By the time you read this article, Marion Blakey’s term as the 15th FAA Administrator will have expired. All in all, I would give her high marks as a manager especially her firm stance in dealing with the ATC “can of worms” problem that was dropped on her lap by her predecessor. Because of that disaster, she spent most of her five-year term negotiating with the Air Traffic Control union and being harassed by congress over the passenger delays at the nation’s airports over the last two summers because she could not control the weather. I wish her well in her new career as a re-covering bureaucrat.
I also did my time in the big house, walking in the shadows of the great and powerful. But I always held out a little bit of envy for the private citizen who could write to their elected representatives and/or employees of the executive branch and tell them what they thought, all without the threat of instant retribution.
I can assure you that as a former government employee one would not have to worry about long-term career goals in the bureaucracy if you told the powers-that-be that their shoe laces were untied. But now, as a private citizen I finally have my chance to offer a bit of advice to the new FAA Administrator. I would like to share the draft letter to the new guy with you.
Dear FAA Administrator:
I wish to offer my congratulations on your appointment to the toughest but also the most rewarding job in aviation. I will pray that you survive the ordeal. If I might be so bold I would like to offer you some suggestions dealing with a small but important part of your overall responsibilities to ensure aviation safety. My suggestions will be limited to those issues and rules dealing with aviation maintenance and ideas for improving communication between mechanics and the FAA.
1. Part 145: I would ask you to consider revising the Part 145 repair stations rule yet once again. This time to grant some relief to smaller repair stations of 15 people or less and who are not involved in air carrier aircraft maintenance functions.
This new Part 145 “Lite” rule change would not affect the current Part 145 rules for Part 121/135 aircraft nor would it have a negative impact on safety. Its only purpose would be to streamline operations at smaller repair stations by removing excessive administrative and regulatory requirements. I recommend that you call a meeting of interested parties in Washington during the month of October to draft a white paper of the proposed changes for your review.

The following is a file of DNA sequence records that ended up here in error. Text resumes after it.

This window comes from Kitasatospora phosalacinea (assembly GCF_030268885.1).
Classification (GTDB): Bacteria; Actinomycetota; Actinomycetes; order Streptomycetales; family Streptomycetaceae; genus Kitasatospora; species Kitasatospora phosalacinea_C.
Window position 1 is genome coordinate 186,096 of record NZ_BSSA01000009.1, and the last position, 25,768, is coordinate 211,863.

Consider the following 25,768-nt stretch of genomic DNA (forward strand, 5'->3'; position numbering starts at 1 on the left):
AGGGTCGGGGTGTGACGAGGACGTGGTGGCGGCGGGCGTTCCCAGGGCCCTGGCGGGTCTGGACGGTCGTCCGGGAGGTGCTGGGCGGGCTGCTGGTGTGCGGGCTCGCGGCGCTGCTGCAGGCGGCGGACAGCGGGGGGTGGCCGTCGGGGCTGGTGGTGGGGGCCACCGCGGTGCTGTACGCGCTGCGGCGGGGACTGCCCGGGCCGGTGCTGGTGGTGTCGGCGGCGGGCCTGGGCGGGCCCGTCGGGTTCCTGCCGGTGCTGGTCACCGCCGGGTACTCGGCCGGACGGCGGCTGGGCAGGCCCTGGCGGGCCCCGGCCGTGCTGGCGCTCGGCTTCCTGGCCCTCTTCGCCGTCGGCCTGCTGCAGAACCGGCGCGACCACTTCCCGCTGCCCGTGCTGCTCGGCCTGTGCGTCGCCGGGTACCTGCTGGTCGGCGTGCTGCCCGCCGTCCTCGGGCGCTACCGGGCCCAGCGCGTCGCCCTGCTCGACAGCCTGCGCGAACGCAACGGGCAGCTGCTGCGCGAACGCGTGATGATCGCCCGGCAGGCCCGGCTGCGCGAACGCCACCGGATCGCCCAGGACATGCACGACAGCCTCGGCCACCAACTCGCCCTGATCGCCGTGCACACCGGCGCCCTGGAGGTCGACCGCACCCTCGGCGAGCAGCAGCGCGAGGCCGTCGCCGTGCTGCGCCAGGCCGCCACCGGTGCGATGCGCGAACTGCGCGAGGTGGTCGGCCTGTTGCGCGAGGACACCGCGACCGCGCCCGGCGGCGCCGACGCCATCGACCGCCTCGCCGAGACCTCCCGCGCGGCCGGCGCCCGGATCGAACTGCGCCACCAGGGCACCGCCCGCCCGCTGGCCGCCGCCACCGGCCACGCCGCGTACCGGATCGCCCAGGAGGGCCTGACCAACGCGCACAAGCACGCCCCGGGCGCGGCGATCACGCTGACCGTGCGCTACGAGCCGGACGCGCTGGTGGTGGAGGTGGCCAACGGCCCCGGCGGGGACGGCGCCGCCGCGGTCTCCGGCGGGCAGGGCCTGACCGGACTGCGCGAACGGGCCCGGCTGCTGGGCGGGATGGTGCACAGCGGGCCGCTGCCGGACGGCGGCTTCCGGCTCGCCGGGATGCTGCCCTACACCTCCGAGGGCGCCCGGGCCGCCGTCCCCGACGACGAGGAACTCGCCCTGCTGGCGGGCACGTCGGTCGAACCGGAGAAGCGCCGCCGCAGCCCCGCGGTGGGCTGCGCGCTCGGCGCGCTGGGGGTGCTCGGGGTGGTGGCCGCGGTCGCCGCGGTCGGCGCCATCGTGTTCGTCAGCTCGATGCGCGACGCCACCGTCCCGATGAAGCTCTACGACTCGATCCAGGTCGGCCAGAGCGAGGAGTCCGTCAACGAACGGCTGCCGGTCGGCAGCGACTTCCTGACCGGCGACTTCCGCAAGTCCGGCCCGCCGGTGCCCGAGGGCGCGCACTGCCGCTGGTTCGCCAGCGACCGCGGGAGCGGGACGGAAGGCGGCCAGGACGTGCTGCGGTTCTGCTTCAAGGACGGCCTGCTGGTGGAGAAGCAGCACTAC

2. Part 43: This well-written Part with only 13 rules goes back more than 50 years and has served us well, but it needs a rewrite. The problem with Part 43 is, with the addition of Light-Sport aircraft and experimental aircraft such as ex-military jets, the rule no longer clearly addresses the mechanic duties and responsibilities for aircraft issued a Standard Airworthiness Certificate or a Special Airworthiness Certificate. If Part 43 was separated into individual Sub-Parts that addressed Standard and Special Airworthiness Certificates separately it would go a long way to reduce the confusion and subsequent never-ending legal opinions that surround the rule.
Once that change to individual Sub-Parts is done perhaps a definition of “Airworthy” for aircraft issued a Standard Airworthiness Certificate and a definition for “Condition for Safe Operation” for aircraft issued a Special Airworthiness Certificate could be inserted into the rule.
In addition, the five appendixes at the end of the Part 43 are hopelessly out of date. Industry would be better served if instructions on major repairs, major alterations, and preventive maintenance, recording of major repairs and major alterations, scope and detail of items included in 100-hour/annual inspections, and altimeter and transponder inspections were put into separate FAA Advisory Circulars (AC). AC are far easier and faster to update than to worry through the rule-making process.
I just completed this year's round of IA renewal seminars.
It was just after lunch, on a hot July day when I found my heavy eyelids slowing closing. I was faintly aware that my forehead began its slow motion plunge towards my computer keyboard.
Implications for continued airworthiness and corrosion control
There are two very important pieces of paper that are issued by the United States Government that, once issued, are usually forgotten by the aviation community.